So, I did it. I bought it the day it came out and read it straight through. 840 pages in one evening.
For those who don't know what this is, it's the 13th book in the Wheel of Time series, a series which has continued past the death of the author. It's epic fantasy, where epic is sometimes astonishing events and sometimes it's incredibly detailed descriptions, which the reader is supposed to use as clues to what the hell is going on and who the various bad guys are masquerading as.
It's the penultimate book in the series (which, btw, is an odd word - why a special word for the NEXT to last thing in a series?), which started in 1990. I remember buying the first book, though I don't know if it was in 1990 or a little later, and reading it and thinking - well, this is pretty good, though not great.
I kept reading and they got better and better, until they stopped getting better, and then got a little worse and took longer to come out and had so many characters that important, central characters would get TOTALLY DROPPED FOR A BOOK, which isn't so bad if you re-read them, but when the books were taking 2 and 3 years to come out and major arcs were resolved over 3 and 4 books, it was kind of annoying.
Anyway. They are, quite literally, the only books I ever buy in hardcover and I have 'em all.
So, this is what I thought of Towers of Midnight.
I liked it. A lot. Much goodness, many laugh-out-loud moments, several "wow" moments, plotlines wrapped up, everything moving towards the final battle... I am very comfortable with how the series is set up to end, without feeling like I know exactly what is going to happen (other than the good guys winning... for some definition of "win")
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ToM is mainly about Mat and Perrin doing their final thing in preparation for the Last Battle - Mat confronting the snakes/foxes, the prophecy about him losing half the light of the world to save the world coming through, the gholam plotline being resolved, finding out what the ashanderii is for and, of course, the return of Moiraine. Oh, and cannons. And Verin's letter, but in a way that makes you wonder what the hell Verin was thinking - she could have just asked Mat to read the damn thing, and not try to force him into doing what it said.
For Perrin, it's about coming to grips with his wolfishness, resolving the whitecloaks, Berelain, being a leader, becoming a recognized lord and how to be a blacksmith. he also figures out how to deal with slayer and has a moment of total awesomeness in the world of dreams with egwene.
TGS was mainly about Rand and Egwene coming into their own and so they take a bit of a back seat here... but I have to say, Sanderson did a great job with both of them in their limited roles. Rand coming into his own as the Lord of the Morning is an awesome sight and, finally, spent an entire book NOT wanting the reader to tear his hair out in frustration - everything about him was literally awe-inspiring, from the apples to casually walking into Tar Valon and walking out again, to his reunion with his father, to being able to literally see a darkfriend by looking them in the eye to forcing another darkfriend to rip out his own eyes from his light to.. well, everything. he was exactly what you would want a leader to be, especially one who screwed up as often as he did and nearly brought the world to it's knees.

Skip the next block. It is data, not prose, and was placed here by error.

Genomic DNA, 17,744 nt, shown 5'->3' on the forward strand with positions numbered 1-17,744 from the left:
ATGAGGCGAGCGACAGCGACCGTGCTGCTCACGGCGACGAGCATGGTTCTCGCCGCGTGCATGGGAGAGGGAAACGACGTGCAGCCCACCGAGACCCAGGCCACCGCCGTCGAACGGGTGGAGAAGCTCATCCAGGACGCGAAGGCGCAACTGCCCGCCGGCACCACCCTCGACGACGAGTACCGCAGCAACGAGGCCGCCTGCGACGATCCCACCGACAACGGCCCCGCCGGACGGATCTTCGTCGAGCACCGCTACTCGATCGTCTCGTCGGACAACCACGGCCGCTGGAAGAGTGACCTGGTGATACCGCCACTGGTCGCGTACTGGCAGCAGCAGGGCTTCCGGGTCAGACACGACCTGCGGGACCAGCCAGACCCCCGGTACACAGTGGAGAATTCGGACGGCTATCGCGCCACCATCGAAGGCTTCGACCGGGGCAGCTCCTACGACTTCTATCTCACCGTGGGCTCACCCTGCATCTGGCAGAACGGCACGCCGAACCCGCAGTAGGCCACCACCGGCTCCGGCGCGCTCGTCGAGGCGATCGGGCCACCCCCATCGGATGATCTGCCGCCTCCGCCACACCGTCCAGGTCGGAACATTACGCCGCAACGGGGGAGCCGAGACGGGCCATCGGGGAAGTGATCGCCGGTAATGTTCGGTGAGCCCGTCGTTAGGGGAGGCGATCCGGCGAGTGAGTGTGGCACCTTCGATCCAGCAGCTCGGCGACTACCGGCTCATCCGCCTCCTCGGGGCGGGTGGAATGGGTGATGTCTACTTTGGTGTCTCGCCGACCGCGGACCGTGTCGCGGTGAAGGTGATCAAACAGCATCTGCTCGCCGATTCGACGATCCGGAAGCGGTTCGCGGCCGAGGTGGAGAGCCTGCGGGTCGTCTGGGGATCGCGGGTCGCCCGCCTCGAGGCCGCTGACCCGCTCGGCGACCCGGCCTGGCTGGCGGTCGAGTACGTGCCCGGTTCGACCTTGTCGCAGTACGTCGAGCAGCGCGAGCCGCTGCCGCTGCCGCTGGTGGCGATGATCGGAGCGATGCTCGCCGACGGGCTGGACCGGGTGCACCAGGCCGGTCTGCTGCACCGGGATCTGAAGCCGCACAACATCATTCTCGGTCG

And Egwene - I think some people found her annoying... but she bagged a forsaken, who doesnt' look to be coming back.
Structurally, it's a little odd, since Perrin starts the novel some time in the past (ie, the events at the end of TGS take place near the middle of ToM for Perrin - if you don't realize what's going on, it's kind of disorienting)
And there are some things that are annoying. Verin pretty badly mis-read Mat, I'm not honestly sure that Elayne has really grown very much - I mean, becoming a queen is one thing, but she's kind of stupid about her personal safety... again., and the whole "Elayne takes over Cairhien" thing seemed very contrived.
Very awesome moments:
Rand showing up at Tar Valon and Byrne describing him as "looking like an Aes Sedai" to Suain. Then, later, he tells Cadsuane "You can call me Rand Sedai, since I'm the only properly raised male Aes Sedai not turned to the shadow"
Mat going to meet with Elayne.
Mat meeting up with Perrin.
The wolves dancing on Dragonmount in the wolf dream because the last hunt is coming - as opposed to the nothingness....
Nynaeve basically telling the Aes Sedai to stick it after her testing.
Lan's slowly building army.
Rand's reunion with his Dad and introduction of Min.
Rand telling various people that he's going to meet with all the leaders, then go break the remaining seals to the dark one's prison.
Rand pulling Bandar Eban back together, with just the force of good ta'vereness
Galad and Berelain. Just funny.
Graendal being confirmed as Asmodean's killer, once and for all. In the GLOSSARY.
Perrin schooling Egwene on Tel'aran'rhiod. Priceless.
The entire perrin/slayer battle taking place along side the BA attack along side Egwene taking on Mesaana along side Gawyn killing 3 unkillable assassins.
Worst moment (not in terms of writing, but in terms of emotional impact)
Aviendha's journery in Rhuidean. Terrifying stuff.
Badly done things:
Verin's letter to Mat. Anti-climactic and, really, not terribly believable. Unless it had to be that way for an unknown reason, i suppose. But in a series which has 3 characters bend chance to make things work out well (which is a great way to reduce the need for deus ex machina... since they do it all the time), it seems poorly done.
Much of Elayne's stuff.
Really, though, a fine book. Don't wanna wait a year for the last one...